Genetically Modified Crops Giant Monsanto faces anti-trust litigation
For 14 years, agri-giant Monsanto has led the market they essentially created for genetically-modified seeds. The whole genetically modified crops issue is volatile and, as part of unusual anti-trust litigation, critics from farmers to politicians will be able to voice their opinions in public meetings held by the U.S. Justice Department. The first of these is Friday, March 20 in Iowa with feature speaker Attorney General Eric Holder.
In January, the U.S. Justice Department began antitrust investigations on Monsanto’s genetically modified, herbicide-immune soybean. The plant is grown throughout the U.S. and represents about 90% of domestically grown soybeans. Since genetically modified crops are patented, Monsanto profits either from licensing or pricing on almost every soybean grown in the U.S.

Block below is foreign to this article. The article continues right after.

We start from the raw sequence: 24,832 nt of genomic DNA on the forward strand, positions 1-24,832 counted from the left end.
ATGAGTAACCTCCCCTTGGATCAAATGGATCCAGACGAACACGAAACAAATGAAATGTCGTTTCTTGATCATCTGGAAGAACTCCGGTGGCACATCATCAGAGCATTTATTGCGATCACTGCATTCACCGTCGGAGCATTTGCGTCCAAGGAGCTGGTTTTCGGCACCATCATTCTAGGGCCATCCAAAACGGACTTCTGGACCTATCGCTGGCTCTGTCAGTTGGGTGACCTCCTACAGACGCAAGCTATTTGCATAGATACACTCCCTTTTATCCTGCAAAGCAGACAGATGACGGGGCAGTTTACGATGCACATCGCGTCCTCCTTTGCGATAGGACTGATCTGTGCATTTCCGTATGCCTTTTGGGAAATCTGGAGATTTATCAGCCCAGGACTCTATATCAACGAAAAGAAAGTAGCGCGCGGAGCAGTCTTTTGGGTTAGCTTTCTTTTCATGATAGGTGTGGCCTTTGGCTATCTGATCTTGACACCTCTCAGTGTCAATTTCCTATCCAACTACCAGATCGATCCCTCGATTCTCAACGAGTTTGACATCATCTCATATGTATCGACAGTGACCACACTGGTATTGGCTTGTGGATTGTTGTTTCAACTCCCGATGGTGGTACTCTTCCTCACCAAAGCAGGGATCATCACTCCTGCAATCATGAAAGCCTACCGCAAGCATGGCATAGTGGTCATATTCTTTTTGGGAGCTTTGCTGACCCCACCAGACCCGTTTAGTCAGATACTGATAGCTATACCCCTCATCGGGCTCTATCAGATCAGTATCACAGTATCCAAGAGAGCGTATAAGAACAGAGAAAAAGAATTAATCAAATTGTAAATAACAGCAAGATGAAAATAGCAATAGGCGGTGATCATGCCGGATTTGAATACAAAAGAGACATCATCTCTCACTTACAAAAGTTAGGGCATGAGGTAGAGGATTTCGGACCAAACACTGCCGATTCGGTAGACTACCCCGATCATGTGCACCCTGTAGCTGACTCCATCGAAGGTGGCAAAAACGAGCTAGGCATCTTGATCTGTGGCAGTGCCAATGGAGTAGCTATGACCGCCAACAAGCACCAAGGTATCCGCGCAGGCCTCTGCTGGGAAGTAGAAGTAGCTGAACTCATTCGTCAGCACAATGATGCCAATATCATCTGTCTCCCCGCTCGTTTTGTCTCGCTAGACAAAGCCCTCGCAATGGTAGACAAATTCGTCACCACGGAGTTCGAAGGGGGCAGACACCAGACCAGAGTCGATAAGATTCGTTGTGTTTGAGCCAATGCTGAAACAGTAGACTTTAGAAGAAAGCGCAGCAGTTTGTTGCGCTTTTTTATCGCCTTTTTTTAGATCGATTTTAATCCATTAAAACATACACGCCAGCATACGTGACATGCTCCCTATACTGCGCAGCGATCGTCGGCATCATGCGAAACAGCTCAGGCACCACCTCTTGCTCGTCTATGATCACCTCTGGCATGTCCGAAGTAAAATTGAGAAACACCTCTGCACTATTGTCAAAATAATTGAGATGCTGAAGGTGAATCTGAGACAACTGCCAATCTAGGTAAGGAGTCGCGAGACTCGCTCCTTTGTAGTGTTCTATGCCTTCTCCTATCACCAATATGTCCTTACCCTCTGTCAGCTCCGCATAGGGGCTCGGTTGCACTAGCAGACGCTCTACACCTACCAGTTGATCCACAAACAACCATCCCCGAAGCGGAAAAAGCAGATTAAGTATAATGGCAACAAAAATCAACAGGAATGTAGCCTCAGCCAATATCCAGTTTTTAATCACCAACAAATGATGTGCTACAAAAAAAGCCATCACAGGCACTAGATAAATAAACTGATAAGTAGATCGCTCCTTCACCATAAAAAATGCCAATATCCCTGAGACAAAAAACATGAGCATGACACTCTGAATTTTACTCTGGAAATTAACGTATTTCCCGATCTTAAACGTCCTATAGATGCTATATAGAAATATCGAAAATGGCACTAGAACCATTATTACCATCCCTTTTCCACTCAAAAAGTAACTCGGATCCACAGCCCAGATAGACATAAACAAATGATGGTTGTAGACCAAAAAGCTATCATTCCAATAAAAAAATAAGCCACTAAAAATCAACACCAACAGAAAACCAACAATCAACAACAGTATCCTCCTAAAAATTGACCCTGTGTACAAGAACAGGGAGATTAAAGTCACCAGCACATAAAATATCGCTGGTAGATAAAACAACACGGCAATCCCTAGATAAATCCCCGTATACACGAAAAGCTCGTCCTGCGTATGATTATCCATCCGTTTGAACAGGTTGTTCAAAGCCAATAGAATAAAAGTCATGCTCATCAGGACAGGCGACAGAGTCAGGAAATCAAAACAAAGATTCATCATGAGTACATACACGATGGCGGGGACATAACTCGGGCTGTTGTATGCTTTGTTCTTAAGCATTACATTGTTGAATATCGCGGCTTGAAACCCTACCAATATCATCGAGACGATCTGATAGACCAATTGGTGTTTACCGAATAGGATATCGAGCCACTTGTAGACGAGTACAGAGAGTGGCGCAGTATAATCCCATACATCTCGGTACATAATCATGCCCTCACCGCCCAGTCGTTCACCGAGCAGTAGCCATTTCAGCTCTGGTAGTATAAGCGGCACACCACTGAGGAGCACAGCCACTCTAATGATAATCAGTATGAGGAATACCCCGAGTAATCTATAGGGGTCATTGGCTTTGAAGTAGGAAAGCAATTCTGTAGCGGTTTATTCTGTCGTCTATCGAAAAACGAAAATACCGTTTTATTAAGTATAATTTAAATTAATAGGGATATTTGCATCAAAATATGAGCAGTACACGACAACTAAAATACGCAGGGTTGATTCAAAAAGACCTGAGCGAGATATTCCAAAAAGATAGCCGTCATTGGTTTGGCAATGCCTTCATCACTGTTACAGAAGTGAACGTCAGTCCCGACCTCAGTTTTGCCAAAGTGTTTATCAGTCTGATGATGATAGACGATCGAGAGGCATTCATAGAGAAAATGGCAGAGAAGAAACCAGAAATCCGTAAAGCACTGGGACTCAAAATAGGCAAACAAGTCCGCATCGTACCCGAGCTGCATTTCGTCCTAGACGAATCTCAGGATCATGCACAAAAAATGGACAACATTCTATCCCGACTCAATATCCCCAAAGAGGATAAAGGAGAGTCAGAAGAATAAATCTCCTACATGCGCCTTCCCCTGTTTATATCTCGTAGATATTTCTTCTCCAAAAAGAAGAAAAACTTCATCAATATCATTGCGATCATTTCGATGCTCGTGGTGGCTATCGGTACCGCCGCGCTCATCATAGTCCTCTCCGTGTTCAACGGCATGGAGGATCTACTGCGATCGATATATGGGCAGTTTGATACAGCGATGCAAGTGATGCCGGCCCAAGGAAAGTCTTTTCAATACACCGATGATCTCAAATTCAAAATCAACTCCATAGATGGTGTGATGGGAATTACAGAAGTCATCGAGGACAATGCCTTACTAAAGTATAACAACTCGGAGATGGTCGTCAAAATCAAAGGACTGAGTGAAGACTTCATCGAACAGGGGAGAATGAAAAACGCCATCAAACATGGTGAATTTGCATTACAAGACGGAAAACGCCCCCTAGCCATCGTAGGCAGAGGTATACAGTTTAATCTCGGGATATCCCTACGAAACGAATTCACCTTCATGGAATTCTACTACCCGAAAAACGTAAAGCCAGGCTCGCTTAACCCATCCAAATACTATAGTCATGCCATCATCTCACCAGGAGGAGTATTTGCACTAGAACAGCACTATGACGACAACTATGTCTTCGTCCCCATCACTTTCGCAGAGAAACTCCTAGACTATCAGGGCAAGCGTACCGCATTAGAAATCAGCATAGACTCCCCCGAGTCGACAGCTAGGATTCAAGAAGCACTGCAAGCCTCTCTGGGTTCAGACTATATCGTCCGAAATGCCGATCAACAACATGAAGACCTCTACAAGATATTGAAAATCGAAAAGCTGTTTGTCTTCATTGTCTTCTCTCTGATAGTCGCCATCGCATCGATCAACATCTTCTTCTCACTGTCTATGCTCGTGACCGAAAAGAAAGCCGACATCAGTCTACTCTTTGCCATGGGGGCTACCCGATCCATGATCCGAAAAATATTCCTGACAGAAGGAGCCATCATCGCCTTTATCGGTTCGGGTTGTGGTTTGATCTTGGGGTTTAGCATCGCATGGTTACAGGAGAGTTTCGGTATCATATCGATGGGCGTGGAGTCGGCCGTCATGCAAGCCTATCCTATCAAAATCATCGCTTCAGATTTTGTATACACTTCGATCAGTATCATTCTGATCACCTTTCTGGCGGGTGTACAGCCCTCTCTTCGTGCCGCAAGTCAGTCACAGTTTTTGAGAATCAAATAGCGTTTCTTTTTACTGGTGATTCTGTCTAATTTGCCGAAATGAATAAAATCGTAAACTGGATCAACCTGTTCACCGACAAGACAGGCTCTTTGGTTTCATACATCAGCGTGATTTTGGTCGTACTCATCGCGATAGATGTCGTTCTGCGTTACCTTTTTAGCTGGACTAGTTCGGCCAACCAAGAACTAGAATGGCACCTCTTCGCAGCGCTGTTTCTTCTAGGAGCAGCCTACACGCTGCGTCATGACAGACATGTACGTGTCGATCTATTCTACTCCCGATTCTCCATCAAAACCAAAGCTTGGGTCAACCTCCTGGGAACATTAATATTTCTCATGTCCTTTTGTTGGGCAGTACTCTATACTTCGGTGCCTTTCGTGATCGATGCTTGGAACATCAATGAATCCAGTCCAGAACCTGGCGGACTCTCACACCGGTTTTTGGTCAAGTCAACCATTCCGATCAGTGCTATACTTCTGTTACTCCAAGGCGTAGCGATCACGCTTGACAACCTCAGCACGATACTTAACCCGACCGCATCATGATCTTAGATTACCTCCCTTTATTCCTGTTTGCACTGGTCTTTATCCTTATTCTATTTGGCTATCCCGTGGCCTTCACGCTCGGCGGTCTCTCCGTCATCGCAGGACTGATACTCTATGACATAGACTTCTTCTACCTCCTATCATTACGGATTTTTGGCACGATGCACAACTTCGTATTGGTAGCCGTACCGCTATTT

The situation has raised the ire of many farmers and seed companies. In their view, Monsanto is limiting competition. For some environmentalists, the issue is the potential harmful effect genetically modified crops can have on animal life as well as other crops.
Whether the critics are farmers, politicians, activists, or competitors, they will be able to air their complaints what the Justice Department’s antitrust division is calling ‘workshops’ held jointly with the Department of Agriculture.